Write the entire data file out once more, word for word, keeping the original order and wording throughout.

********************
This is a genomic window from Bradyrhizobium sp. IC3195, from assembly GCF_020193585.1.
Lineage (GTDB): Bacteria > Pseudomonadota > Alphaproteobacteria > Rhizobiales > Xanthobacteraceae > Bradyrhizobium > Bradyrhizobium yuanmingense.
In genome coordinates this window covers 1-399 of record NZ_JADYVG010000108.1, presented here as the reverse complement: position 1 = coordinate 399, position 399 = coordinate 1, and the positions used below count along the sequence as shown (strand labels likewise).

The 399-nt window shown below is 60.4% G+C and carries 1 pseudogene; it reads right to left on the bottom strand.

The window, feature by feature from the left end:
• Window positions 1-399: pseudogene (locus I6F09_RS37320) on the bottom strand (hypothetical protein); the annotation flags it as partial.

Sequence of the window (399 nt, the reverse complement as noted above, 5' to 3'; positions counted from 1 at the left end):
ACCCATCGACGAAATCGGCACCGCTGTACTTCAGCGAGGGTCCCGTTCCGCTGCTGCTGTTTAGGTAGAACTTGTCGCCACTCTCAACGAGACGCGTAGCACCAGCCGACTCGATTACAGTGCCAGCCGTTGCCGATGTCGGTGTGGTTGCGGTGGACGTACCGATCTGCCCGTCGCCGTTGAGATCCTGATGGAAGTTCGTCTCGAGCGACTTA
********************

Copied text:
This is a genomic window from Bradyrhizobium sp. IC3195, from assembly GCF_020193585.1.
Lineage (GTDB): Bacteria > Pseudomonadota > Alphaproteobacteria > Rhizobiales > Xanthobacteraceae > Bradyrhizobium > Bradyrhizobium yuanmingense.
In genome coordinates this window covers 1-399 of record NZ_JADYVG010000108.1, presented here as the reverse complement: position 1 = coordinate 399, position 399 = coordinate 1, and the positions used below count along the sequence as shown (strand labels likewise).

The 399-nt window shown below is 60.4% G+C and carries 1 pseudogene; it reads right to left on the bottom strand.

The window, feature by feature from the left end:
• Window positions 1-399: pseudogene (locus I6F09_RS37320) on the bottom strand (hypothetical protein); the annotation flags it as partial.

Sequence of the window (399 nt, the reverse complement as noted above, 5' to 3'; positions counted from 1 at the left end):
ACCCATCGACGAAATCGGCACCGCTGTACTTCAGCGAGGGTCCCGTTCCGCTGCTGCTGTTTAGGTAGAACTTGTCGCCACTCTCAACGAGACGCGTAGCACCAGCCGACTCGATTACAGTGCCAGCCGTTGCCGATGTCGGTGTGGTTGCGGTGGACGTACCGATCTGCCCGTCGCCGTTGAGATCCTGATGGAAGTTCGTCTCGAGCGACTTA